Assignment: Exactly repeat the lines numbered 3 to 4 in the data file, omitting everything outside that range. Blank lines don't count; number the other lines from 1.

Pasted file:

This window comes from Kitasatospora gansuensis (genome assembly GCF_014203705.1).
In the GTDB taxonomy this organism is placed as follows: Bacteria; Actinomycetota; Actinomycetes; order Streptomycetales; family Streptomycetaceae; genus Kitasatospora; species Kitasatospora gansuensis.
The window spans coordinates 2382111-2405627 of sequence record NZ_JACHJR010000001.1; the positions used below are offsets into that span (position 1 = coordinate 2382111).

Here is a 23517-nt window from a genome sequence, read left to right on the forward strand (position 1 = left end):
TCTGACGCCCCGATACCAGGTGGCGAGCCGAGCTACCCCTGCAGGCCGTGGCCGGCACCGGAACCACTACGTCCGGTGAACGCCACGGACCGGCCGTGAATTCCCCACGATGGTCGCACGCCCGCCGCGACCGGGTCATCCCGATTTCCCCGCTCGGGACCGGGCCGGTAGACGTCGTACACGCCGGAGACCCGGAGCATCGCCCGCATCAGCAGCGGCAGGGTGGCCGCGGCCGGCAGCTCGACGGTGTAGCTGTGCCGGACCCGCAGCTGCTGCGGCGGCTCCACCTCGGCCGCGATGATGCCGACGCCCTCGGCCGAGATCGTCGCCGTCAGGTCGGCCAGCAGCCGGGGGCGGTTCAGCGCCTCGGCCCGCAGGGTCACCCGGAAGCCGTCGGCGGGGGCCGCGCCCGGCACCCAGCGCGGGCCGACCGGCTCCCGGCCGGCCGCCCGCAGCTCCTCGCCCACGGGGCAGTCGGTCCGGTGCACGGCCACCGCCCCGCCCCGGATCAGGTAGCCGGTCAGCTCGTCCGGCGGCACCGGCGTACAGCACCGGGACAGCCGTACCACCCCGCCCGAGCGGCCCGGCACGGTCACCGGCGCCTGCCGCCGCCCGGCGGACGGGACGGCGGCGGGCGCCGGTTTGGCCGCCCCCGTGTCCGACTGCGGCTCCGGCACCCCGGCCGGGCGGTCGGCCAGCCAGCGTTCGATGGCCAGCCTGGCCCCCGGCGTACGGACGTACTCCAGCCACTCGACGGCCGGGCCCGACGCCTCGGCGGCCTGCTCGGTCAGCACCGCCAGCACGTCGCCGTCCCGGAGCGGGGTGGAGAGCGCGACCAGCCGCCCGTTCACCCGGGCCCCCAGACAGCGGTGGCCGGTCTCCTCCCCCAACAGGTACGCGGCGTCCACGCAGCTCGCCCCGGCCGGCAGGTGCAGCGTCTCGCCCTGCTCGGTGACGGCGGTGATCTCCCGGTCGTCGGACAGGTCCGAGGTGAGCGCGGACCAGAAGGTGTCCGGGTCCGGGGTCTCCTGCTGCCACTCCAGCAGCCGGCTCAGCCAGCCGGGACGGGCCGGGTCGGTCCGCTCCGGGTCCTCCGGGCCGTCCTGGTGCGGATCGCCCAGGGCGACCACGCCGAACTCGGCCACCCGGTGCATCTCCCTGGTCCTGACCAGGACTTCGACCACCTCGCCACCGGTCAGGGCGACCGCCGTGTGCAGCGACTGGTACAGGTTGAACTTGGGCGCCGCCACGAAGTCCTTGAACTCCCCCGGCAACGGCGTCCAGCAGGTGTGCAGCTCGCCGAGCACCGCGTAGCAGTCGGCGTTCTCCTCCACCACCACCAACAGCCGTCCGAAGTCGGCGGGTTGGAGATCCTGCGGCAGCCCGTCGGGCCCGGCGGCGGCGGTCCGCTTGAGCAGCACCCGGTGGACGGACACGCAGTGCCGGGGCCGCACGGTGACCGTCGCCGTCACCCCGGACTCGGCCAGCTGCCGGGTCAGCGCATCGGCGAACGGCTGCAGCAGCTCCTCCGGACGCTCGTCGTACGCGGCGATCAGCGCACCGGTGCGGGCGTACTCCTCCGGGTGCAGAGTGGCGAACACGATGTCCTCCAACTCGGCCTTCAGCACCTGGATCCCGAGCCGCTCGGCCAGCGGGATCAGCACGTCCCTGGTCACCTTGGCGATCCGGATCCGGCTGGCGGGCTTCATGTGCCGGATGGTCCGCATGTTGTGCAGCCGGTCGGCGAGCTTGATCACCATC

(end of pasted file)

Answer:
The window spans coordinates 2382111-2405627 of sequence record NZ_JACHJR010000001.1; the positions used below are offsets into that span (position 1 = coordinate 2382111).

Here is a 23517-nt window from a genome sequence, read left to right on the forward strand (position 1 = left end):